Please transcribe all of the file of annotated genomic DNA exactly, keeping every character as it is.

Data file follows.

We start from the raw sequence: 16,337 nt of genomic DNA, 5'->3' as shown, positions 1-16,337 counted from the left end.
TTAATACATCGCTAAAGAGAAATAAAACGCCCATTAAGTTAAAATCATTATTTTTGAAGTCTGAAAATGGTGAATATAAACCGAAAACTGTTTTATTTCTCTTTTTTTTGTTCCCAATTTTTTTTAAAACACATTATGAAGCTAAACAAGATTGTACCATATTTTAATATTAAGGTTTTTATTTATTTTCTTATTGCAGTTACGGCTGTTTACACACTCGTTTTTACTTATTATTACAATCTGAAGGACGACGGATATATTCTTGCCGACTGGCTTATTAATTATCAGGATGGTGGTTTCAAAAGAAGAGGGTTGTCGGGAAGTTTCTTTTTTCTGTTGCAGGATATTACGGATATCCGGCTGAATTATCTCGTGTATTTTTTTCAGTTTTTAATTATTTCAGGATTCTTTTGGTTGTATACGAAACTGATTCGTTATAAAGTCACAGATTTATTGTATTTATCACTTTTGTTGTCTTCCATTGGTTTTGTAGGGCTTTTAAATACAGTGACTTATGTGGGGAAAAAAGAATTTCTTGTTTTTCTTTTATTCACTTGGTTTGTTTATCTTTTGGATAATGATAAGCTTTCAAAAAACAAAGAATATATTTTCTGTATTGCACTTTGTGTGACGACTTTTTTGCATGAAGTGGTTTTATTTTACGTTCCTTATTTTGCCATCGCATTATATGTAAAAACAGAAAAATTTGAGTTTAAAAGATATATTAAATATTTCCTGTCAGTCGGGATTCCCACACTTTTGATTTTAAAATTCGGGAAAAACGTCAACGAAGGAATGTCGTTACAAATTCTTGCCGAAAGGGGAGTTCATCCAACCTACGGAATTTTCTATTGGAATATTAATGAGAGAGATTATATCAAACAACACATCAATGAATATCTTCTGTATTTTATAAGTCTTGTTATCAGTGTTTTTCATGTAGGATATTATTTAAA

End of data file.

We start from the raw sequence: 16,337 nt of genomic DNA, 5'->3' as shown, positions 1-16,337 counted from the left end.
TTAATACATCGCTAAAGAGAAATAAAACGCCCATTAAGTTAAAATCATTATTTTTGAAGTCTGAAAATGGTGAATATAAACCGAAAACTGTTTTATTTCTCTTTTTTTTGTTCCCAATTTTTTTTAAAACACATTATGAAGCTAAACAAGATTGTACCATATTTTAATATTAAGGTTTTTATTTATTTTCTTATTGCAGTTACGGCTGTTTACACACTCGTTTTTACTTATTATTACAATCTGAAGGACGACGGATATATTCTTGCCGACTGGCTTATTAATTATCAGGATGGTGGTTTCAAAAGAAGAGGGTTGTCGGGAAGTTTCTTTTTTCTGTTGCAGGATATTACGGATATCCGGCTGAATTATCTCGTGTATTTTTTTCAGTTTTTAATTATTTCAGGATTCTTTTGGTTGTATACGAAACTGATTCGTTATAAAGTCACAGATTTATTGTATTTATCACTTTTGTTGTCTTCCATTGGTTTTGTAGGGCTTTTAAATACAGTGACTTATGTGGGGAAAAAAGAATTTCTTGTTTTTCTTTTATTCACTTGGTTTGTTTATCTTTTGGATAATGATAAGCTTTCAAAAAACAAAGAATATATTTTCTGTATTGCACTTTGTGTGACGACTTTTTTGCATGAAGTGGTTTTATTTTACGTTCCTTATTTTGCCATCGCATTATATGTAAAAACAGAAAAATTTGAGTTTAAAAGATATATTAAATATTTCCTGTCAGTCGGGATTCCCACACTTTTGATTTTAAAATTCGGGAAAAACGTCAACGAAGGAATGTCGTTACAAATTCTTGCCGAAAGGGGAGTTCATCCAACCTACGGAATTTTCTATTGGAATATTAATGAGAGAGATTATATCAAACAACACATCAATGAATATCTTCTGTATTTTATAAGTCTTGTTATCAGTGTTTTTCATGTAGGATATTATTTAAA